What are the 2 big jobs of the cells during ACUTE inflammation? 1) clear the area of invading microbes (if any), and 2) begin to break down necrotic tissue.
What are the basic components of ACUTE inflammation? Chemicals, + Cells, + Blood vessels = Acute inflamation. Chemicals: (Chemical Signals) Cells: Phagocytes, diapedesis Blood Vessels: Dilation
Define diapedisis: Cells all going to the injury, think Lemmings.
Descrtibe the three functional elements of Acute Inflammation: 1) Abnormal Chemical Signals, 2) Dilation 3) Phagocytosis
What are the The 2 big things that occur in Blood Vessels during Acute Inflammation? -(Vascular Changes) Changes in vascular caliber (diameter) and flow -(Hemodynamic Changes) Increased vascular permeability ("leakiness")
During Acute Inflamation, what are the VASCULAR CHANGES: changes in blood flow in response to the local release of chemical mediators; VASODILATION begins quickly but develops at variable rates, depending on the type and severity of the original injury.
During Acute Inflamation what are the HEMODYNAMIC CHANGES: Increased vascular permeability allows proteins to leave the bloodstream.
Describe the basic CELLULAR EVENTS of Acute Inflammation: recruiting and activating the necessary cells. (macrophages)
What are the 5 cardinal signs of Acute Inflammation? There are 5 cardinal signs of acute inflammation (identified by Celsus and Galen 2000 years ago) Tumor: swelling Rubor: redness Calor: heat Dolor: pain Loss of function (function laesa)
Define VASODILATION: diameter of arterioles increases.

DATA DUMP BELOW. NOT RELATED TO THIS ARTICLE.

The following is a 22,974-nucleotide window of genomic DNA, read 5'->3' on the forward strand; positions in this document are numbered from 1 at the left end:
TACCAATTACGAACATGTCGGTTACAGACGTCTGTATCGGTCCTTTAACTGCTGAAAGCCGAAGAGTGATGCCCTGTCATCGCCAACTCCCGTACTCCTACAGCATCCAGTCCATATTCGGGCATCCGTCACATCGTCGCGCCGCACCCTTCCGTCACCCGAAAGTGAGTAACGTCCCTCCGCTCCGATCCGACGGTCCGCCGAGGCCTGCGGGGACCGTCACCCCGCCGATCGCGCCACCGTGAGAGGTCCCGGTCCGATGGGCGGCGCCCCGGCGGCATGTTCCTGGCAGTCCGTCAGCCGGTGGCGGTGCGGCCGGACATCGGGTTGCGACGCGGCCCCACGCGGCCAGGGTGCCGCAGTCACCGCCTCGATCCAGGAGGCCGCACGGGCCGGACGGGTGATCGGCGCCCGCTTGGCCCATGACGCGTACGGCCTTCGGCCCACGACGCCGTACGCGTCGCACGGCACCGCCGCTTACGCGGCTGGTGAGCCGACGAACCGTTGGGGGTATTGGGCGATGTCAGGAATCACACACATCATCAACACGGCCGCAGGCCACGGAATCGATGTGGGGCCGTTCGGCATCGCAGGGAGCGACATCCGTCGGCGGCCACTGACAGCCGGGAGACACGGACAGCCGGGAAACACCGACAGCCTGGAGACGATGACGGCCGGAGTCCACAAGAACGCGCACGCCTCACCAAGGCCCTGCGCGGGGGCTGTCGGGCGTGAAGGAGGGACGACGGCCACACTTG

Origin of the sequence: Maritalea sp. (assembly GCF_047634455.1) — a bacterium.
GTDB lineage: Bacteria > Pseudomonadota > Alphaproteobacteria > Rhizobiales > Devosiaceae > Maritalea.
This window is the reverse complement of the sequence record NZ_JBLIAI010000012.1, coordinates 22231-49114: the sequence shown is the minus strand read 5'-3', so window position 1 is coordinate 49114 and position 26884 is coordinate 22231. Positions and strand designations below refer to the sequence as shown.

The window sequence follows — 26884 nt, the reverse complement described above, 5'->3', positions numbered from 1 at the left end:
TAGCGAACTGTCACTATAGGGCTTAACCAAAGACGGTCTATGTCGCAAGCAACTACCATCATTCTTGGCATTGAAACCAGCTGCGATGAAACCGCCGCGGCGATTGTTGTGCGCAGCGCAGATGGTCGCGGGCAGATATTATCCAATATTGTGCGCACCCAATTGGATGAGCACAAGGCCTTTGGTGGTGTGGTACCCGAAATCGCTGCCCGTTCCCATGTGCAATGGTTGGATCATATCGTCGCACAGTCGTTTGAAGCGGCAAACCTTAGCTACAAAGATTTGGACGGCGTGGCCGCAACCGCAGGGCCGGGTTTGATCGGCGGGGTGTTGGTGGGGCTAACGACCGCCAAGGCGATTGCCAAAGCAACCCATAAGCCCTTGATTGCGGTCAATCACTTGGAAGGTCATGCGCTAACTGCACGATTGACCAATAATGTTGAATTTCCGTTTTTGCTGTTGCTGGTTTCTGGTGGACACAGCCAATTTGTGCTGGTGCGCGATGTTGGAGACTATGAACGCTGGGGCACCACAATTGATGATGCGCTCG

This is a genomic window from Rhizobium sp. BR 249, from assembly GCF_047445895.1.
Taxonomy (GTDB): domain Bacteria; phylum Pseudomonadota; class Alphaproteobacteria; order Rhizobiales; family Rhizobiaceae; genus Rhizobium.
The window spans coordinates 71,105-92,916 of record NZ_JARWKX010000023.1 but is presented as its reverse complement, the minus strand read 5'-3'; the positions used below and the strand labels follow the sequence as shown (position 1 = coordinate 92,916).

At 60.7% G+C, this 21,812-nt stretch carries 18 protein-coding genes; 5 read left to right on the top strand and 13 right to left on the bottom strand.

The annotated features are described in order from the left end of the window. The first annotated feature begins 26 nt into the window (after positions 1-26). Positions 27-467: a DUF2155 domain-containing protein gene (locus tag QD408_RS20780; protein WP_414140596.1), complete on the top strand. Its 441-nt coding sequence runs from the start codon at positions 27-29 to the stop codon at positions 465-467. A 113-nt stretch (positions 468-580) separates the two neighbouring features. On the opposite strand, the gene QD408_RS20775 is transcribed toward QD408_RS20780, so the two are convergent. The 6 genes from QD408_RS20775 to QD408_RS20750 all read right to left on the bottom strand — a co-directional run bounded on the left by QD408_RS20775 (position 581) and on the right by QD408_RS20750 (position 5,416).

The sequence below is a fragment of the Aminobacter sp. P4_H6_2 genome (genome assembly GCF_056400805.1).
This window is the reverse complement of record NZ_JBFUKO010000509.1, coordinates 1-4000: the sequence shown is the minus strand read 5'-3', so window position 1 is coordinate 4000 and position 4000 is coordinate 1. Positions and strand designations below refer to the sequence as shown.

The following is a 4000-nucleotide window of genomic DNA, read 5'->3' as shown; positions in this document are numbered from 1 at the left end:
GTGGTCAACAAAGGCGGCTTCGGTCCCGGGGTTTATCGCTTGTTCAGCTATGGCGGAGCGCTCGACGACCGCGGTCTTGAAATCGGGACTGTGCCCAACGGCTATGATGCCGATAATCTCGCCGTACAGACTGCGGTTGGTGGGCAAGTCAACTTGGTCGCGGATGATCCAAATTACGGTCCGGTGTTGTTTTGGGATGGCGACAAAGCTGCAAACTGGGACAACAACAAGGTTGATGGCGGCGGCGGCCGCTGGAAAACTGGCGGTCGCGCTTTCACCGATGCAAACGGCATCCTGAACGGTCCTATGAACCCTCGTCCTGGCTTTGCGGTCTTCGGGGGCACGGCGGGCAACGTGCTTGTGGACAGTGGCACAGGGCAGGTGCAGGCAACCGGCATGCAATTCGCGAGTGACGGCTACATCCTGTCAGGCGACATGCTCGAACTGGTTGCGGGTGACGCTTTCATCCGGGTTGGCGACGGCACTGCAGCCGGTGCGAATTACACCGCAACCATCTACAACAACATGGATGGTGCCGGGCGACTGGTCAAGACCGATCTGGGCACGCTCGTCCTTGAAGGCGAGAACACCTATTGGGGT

Describe INCREASED VASCULAR PERMEABILITY: vessels become leaky; protein-rich fluid moves into tissue spaces
Define ERYTHEMA: redness, accompanied by heat
Define EDEMA: fluid accumulation in the interstitial spaces.
Describe SEROUS INFLAMMATION: Copious amounts of watery fluid that is relatively low in protein compared to other inflammatory exudate and contains relatively few inflammatory cells. Ex: Fluid in burn blisters
Describe FIBRINOUS: Higher protein content than is found in serrous. Many proteins from coagulation proteins that clot to form fibrin.Contains more inflammatory cells than serous fluid. Ex: Crust of a Scab.
Describe SUPPARATIVE (PURULENT, PYOGENIC): Characterized by creamy fluid, pus, composed of fluid, necrotic debris, and overwhelming numbers of neutrophils.
What is The big Cellular Event that occurs in Acute Inflammation: Neutrophils arrive at the scene, attracted by chemicals, to perform a "clean up operation" via phagocytosis.
What are the cell types in Acute Inflammation? - POLYMORPHONUCLEAR (PMNs) leukocytes, a.k.a. NEUTROPHILS - EOSINOPHILS - BASOPHILS - LYMPHOCYTES: - MONOCYTES - MACROPHAGES
Describe the function of POLYMORPHONUCLEAR (PMNs) leukocytes, a.k.a. NEUTROPHILS in Acute Inflammation: phagocytosis of microbes; these are the 1st to arrive on the scene & dominate for 1st 6-24 hours. p37 They also call other cells to the scene via chemicals. Pus is the accumulation of dead PMNs.
Describe the function of EOSINOPHILS in Acute Inflammation: present in allergic responses (hayfever, asthma); involved in parasitic infections; appear 2-3 days after PMNs.
Describe the function of BASOPHILS in Acute Inflammation: attracted during allergic reactions & attract other cells; release histamine, leading to inflammation. Mast cells are closely related, perform the same functions, but hang out in tissues as opposed to the blood.